Leave it to The New York Times (The Times) to publish a 1,000-plus-word story on the failed state of Venezuela’s collapsing oil sector without saying anything about socialism.
In the story headlined “Venezuela, Once an Oil Giant, Reaches the End of an Era,” The Times blamed America and made it appear that the Venezuelan oil sector was imploding due simply to “gross mismanagement.” “Venezuela’s colossal oil sector, which shaped the country and the international energy market for a century, has come to a near halt, with production reduced to a trickle by years of gross mismanagement and American sanctions,” The Times said.
The 1,563-word essay even mentioned that “The collapse is leaving behind a destroyed economy and a devastated environment, and, many analysts say, bringing to an end the era of Venezuela as an energy powerhouse.” But nowhere in the long article is the word “socialism” even mentioned or blamed. Apparently, that’s become taboo for the left-wing Times.
What makes this even worse is that Times Op-Ed columnist Bret Stephens had written a piece just last year headlined, “Yes, Venezuela Is a Socialist Catastrophe.” In a Feb. 28 article, The Times literally wrote that “Faced with a severe economic crisis, the country’s leader, Nicolás Maduro, is letting foreign firms take over daily operations of its oil fields. It’s a break with core tenets of his socialist revolution.” [Emphasis added.] Why did the liberal paper avoid mentioning socialism now?
Stossel TV host John Stossel blasted the obvious omission on Twitter: ”@nytimes does LONG story on Venezuela becoming even poorer than Haiti… without once mentioning socialism.”
The irony is that The Times even noted that Venezuela “was the largest [oil] producer in Latin America” a decade ago, without mentioning anything about Venezuelan socialism being a major factor in destroying that status. Even more bold-faced, The Times mentioned Venezuela’s dictator Nicolás Maduro six times throughout the article, without ever once mentioning that he’s a socialist. His predecessor, dictator Hugo Chávez was mentioned three times, also without ever mentioning that he too was a socialist.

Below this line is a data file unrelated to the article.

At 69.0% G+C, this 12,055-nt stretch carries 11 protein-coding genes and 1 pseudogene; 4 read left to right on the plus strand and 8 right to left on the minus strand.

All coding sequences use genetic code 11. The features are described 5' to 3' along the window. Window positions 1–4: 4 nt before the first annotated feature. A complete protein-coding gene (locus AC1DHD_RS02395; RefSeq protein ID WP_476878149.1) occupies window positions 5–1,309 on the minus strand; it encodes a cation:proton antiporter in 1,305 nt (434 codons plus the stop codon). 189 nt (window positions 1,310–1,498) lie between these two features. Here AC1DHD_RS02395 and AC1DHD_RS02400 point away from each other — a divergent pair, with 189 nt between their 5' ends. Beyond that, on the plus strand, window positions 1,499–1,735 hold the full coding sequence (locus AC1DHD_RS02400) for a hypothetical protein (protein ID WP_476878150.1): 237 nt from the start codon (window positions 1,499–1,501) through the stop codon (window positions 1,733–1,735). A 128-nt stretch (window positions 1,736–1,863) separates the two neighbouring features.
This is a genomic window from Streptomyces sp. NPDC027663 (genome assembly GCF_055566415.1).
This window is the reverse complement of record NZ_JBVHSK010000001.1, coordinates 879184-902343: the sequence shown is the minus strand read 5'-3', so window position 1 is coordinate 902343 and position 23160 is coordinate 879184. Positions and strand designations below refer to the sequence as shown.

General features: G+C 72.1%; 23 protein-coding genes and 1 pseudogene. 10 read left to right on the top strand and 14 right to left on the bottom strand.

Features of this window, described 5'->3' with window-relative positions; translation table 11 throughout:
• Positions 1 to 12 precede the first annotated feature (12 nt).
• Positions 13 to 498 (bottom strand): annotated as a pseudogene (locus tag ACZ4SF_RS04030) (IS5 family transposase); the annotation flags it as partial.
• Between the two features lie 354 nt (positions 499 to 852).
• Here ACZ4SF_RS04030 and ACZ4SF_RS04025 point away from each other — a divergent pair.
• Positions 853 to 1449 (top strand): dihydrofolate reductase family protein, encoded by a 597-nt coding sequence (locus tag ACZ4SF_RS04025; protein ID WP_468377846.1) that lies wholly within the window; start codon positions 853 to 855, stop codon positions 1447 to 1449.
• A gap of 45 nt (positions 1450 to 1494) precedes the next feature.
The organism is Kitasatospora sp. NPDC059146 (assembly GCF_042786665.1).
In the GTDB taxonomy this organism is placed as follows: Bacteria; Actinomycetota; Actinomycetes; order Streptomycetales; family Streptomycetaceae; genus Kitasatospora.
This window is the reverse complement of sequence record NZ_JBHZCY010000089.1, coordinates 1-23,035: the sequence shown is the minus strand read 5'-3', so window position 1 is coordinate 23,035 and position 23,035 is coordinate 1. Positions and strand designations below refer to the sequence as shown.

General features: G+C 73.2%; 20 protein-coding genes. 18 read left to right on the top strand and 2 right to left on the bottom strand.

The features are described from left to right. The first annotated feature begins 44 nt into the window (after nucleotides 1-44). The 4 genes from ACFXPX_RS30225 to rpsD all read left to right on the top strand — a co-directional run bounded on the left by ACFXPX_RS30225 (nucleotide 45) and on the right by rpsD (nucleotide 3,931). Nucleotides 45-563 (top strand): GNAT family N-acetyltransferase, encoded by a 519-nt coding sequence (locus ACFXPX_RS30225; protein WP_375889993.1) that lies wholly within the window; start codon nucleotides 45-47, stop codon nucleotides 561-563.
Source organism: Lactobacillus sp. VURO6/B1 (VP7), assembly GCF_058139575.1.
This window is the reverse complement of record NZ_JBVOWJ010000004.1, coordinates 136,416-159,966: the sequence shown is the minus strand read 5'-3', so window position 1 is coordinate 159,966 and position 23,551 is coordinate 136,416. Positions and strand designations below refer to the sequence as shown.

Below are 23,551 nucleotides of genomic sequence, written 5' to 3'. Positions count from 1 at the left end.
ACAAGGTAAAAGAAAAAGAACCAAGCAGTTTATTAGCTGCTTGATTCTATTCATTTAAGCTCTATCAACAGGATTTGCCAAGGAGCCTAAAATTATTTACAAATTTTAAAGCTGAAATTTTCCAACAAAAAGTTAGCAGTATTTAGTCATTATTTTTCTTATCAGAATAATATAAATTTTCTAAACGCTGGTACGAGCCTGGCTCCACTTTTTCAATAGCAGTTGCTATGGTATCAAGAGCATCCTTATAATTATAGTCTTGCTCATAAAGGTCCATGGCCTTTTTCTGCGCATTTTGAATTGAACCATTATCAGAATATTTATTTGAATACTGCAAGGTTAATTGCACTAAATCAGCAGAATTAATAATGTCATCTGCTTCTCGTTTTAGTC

Wall Street Journal Chief Economics Commentator Greg Ip wrote in 2019 that “Soaring oil revenue in the 2000s enabled Mr. Chávez to embark on a sweeping nationalization of the economy.” He continued: “When oil revenue fell because of mismanagement and falling prices, the government forced the central bank to print money to finance its spending, resulting in hyperinflation and the current economic collapse.”
According to Ip, Venezuela’s “socialism, which was heavily influenced by Cuban communism, isn’t just a disaster; it’s unique. Despite the region’s long history of left-wing populism, no Latin American country has since followed Venezuela’s path.” This makes it all the more egregious that The Times decided to leave any mention of the word “socialism” or related labels out of its analysis.
Conservatives are under attack. Contact The New York Times at 800-698-4637 and demand it update its 1,563-word Venezuelan oil crash story to mention socialism.